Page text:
Illumination. Since the number of light fibers is reduced, particularly in 25-g procedures, brighter light sources are needed such as the Photon (Synergetics Inc., O'Fallon, MO) and Xenon (Alcon Labs., Fort Worth, TX). Alcon's new Constellation system has a light that is much brighter than the actual Xenon, and Baush & Lomb (Rochester, NY) uses the Photon, so light is not an issue any longer.

Cutting Efficiency. Slow vitreous removal is a problem with 25-g at present but this challenge is addressed in the new Constellation machine. The new 25-g probe has a bigger opening and a longer duty cycle (amount of time the port is open). This allows for increased aspiration rate while having high-speed cutting rates. The 23-g system will benefit from the same duty cycle improvement. Plus the probe is different, and it does not have a spring mechanism to open it so it can stay open longer during each cut, allowing greater aspiration. Thus, the rapidity of vitreous removal with 23- and 25-g will be markedly improved. Cutting rates of up to 5000 cpm are available with Constellation, allowing for shaving of the vitreous base and safer vitrectomy even in detached retinas.

Wound Architecture. Achieving proper wound architecture is the most important aspect of small-gauge surgery, as complications of endophthalmitis and retinal breaks are associated with the wounds. Initially, wounds were made in 25-g procedures by direct entry, which is potentially a cause of hypotony and other potential problems, including increased endophthalmitis rates. Displacement of the conjunctiva and 2 plane wounds with fluid-air exchange at the end of the procedure allow for reduced wound leaks and less risk of endophthalmitis and hypotony. The DORC (Zuidland, The Netherlands) 23-g and the new Alcon 23-g TSV systems will have a flat-blade trocar system that will produce a slit wound, which closes better than the actual chevron wound made by the round trocar blade system. Wound construction in our view is the most important aspect of this surgery and the most important aspect of the learning curve, but if in doubt, just suture. Our threshold to suture a sclerotomy tends to be lower in complicated cases where silicone oil needs to be used.

Surgical Outcomes. Outcomes are excellent. Benefits include astigmatic neutral surgery, important in this age of refractive surgery, shortened time, and less inflammation and patient discomfort. We truly believe that the increased incidence of endophthalmitis is technique-dependent. With adequate preoperative povidone preparation, good wound construction in 2 steps with a partial or total fluid-air exchange at the end of the procedure, and subconjunctival antibiotics, the complications of hypotony and endophthalmitis can be kept to a minimum.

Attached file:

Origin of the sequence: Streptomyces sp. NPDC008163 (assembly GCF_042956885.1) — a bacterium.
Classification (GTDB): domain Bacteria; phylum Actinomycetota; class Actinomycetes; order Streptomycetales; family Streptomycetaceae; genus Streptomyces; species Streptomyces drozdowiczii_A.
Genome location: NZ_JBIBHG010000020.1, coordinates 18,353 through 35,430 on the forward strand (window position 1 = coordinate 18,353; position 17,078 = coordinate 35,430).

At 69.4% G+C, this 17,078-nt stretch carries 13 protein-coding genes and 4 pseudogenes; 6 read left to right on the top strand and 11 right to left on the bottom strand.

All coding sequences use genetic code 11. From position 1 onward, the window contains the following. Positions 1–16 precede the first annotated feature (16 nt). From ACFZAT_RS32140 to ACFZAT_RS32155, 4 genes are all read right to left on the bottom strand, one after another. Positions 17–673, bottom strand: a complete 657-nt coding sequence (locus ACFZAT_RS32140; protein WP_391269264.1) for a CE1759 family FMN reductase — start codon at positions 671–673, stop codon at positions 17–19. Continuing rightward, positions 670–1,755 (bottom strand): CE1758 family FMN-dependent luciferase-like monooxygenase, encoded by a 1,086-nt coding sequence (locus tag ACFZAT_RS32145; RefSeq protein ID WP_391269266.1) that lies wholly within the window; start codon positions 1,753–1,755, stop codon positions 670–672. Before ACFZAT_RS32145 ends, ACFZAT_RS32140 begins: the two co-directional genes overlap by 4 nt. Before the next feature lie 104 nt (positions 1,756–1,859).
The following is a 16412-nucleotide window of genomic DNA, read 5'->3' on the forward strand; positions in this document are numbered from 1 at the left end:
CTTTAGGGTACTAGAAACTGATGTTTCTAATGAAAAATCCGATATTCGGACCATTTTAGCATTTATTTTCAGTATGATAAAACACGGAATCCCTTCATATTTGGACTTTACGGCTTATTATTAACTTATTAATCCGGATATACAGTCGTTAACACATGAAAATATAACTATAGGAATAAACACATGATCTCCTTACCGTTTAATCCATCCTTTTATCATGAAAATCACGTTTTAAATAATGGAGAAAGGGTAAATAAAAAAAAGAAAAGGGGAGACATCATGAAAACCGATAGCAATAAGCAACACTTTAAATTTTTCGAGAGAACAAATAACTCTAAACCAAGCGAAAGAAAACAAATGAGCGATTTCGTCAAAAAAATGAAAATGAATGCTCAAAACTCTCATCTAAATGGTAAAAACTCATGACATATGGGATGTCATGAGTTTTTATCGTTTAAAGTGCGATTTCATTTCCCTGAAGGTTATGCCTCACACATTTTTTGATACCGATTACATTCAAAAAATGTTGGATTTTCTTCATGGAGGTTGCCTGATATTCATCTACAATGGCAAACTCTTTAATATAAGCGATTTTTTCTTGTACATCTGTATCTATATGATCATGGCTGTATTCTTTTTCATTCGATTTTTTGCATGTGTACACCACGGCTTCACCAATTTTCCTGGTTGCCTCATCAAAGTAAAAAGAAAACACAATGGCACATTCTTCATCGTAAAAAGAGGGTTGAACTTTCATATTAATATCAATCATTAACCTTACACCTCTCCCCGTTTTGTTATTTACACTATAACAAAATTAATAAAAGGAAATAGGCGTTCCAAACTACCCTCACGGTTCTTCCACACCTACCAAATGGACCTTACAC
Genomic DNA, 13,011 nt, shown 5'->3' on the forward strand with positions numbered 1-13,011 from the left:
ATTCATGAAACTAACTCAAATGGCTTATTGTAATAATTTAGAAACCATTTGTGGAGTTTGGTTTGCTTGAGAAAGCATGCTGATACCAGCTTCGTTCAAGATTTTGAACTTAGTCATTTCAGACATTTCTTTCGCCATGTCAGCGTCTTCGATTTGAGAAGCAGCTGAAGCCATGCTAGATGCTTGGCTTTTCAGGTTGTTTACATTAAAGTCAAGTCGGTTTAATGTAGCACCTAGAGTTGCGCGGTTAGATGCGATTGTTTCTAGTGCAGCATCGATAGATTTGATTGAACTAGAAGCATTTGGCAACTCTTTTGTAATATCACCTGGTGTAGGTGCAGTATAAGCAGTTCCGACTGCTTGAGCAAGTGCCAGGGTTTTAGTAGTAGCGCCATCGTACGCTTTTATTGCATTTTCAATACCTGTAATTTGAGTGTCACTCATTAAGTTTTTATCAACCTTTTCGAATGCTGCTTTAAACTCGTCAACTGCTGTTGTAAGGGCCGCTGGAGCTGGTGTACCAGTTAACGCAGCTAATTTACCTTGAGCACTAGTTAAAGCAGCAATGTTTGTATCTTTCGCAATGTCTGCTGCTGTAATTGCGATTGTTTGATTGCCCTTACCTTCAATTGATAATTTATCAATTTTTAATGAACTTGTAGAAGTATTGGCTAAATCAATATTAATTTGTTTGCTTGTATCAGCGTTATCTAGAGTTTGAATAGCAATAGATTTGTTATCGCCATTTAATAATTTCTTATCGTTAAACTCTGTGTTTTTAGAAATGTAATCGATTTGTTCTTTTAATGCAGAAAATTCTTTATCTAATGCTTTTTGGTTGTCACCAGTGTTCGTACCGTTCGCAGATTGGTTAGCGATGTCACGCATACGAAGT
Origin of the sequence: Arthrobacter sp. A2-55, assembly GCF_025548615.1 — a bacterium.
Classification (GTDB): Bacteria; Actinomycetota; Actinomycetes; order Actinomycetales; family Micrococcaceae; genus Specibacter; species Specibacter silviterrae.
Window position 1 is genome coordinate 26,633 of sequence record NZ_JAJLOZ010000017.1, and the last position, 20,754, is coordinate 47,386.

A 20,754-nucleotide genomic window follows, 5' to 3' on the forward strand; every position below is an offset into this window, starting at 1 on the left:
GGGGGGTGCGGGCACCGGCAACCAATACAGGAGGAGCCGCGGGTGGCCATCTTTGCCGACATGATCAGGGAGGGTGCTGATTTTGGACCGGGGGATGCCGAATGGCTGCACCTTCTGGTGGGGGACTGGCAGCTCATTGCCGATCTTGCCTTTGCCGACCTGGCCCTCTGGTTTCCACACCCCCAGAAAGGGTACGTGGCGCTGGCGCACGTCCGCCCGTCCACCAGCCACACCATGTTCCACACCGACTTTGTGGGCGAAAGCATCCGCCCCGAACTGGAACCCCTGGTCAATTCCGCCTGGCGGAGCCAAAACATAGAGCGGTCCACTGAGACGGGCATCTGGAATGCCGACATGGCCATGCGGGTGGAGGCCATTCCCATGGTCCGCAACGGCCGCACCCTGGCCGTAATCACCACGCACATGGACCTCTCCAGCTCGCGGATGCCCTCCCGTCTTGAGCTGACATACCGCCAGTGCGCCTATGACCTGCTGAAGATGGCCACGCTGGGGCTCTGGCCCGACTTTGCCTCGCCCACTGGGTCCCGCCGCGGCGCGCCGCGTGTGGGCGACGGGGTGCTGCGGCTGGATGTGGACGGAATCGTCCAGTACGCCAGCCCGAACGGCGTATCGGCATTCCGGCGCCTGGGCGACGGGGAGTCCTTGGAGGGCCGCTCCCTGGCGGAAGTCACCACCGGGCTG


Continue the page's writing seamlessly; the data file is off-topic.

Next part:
Learning Curve. The learning curve for wound construction and for 25-g at present is due to lack of rigidity. The TSV 23-g system has less of a learning curve, as instruments feel just like 20-g. In a nutshell, 23-g has been more user-friendly due to the light (comparable to 20-g), rigidity, and increased flow through the instruments (aspiration rates like 20-g) (Table 1). With the new improvements of the 25-g system, at least with the Constellation system, 25-g surgery will feel more like 23-g as rigidity, aspiration, and light will be increased significantly.


Cataract surgery was revolutionized by the introduction of phacoemulsification and foldable IOLs. This technology enabled a reduction in the size of the incision and avoided the necessity of using sutures. This transition shortened surgical time, reduced complications, and increased the satisfaction and comfort of the patient.

The same transition is occurring in vitreous surgery. Both vitrectomy techniques, either 25-g or 23-g, have been improving with time, experience, and the introduction of better instrumentation. The surgical indications are expanding with experience and availability of new technology. To perform minimally invasive surgery has many advantages for both the surgeon and the patient. The reduced surgical time creates more efficiency and reduces complications and surgical trauma. The postsurgical recovery is more rapid, since there is less hassle-induced inflammation. Technological developments, more efficient vitreous cutters, and more varied 23-g and 25-g instruments have made small-gauge vitrectomy the gold standard. RP